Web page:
A few times a year, I go on guitar “adventures,” visiting guitar shops, antique stores, and flea markets in search of forgotten treasures. In 2007, I found this old Yamaha in a tiny Maryland music shop. There was exactly one other used guitar there. I thought I knew all there was to know about Yamaha electrics, but I’d never seen this model before. When I left, their used-guitar inventory was down to one.The Nippon Gakki Company—aka Yamaha—jumped into electric-guitar production around 1966. Its earliest 6-string designs were slightly edgy and bizarre—swooping, asymmetrical shapes, lots of knobs and switches, and a generally futuristic aesthetic. In the next decade, Yamaha guitars became a little tamer, but they remained ambitious. Yamaha always seemed to be pushing towards high-level guitars, and I have to give the company credit for letting the designers go nuts!The SG-80T was the flagship of the 1972 lineup. It features a German body carve, a slim neck with chevron inlays, a newly designed tremolo, and rather complex electronics, including a bypassable, five-position rotary “tone selector” knob. The SG-80T actually has three pickups—the bridge unit is two single-coils that can be used individually or in parallel. Combining them with the model’s then-new “tone boost” knob yields some strong sounds. The bridge pickup gets most of its tonal options from the tone selector knob, which sometimes seems to restrain tones, though there are some very usable options. If you’re into weird old guitars, this might be one of your desert-island instruments because of the sheer range of its tones.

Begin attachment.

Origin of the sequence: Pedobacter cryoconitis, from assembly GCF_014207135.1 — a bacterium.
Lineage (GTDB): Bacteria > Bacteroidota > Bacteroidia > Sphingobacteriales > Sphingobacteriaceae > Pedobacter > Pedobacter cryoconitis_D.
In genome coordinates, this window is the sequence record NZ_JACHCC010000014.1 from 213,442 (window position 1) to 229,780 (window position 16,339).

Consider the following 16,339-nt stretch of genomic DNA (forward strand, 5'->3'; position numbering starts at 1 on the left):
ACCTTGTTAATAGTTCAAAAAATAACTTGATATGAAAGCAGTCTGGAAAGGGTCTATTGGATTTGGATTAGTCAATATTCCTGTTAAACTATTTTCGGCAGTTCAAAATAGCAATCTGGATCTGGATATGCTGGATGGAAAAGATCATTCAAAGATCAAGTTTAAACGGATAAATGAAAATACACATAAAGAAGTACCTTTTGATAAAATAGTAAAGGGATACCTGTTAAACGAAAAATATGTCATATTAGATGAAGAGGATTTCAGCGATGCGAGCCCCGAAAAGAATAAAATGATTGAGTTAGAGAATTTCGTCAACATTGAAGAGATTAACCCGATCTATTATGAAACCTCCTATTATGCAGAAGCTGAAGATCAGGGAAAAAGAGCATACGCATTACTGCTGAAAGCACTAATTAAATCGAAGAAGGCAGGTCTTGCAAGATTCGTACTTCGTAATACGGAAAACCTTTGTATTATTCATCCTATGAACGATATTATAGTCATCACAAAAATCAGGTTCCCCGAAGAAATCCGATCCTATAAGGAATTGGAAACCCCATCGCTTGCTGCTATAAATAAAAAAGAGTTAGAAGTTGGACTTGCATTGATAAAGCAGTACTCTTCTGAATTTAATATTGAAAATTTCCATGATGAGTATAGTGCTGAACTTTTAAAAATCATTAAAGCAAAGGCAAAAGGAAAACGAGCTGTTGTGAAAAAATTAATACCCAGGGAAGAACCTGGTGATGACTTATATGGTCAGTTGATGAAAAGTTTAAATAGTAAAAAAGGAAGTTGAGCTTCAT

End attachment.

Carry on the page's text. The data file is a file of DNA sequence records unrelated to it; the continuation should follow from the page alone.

These forward-thinking design features come at a price, though: The SG-80T weighs in at a robust nine pounds! Typically for the ’70s, it came in either a natural finish or a dark mahogany. The all-mahogany construction of this particular guitar provides plenty of sustain. Of course, the brown wood grain finishes are oh so 70s (my living room furniture looked just like this when I was little!).From what I can gather, this model and ones like it were only made for about a year. In 1974 Yamaha redesigned the SG line to the more symmetrical styling made popular by then-endorser Carlos Santana, and used today by artists such as John Frusciante.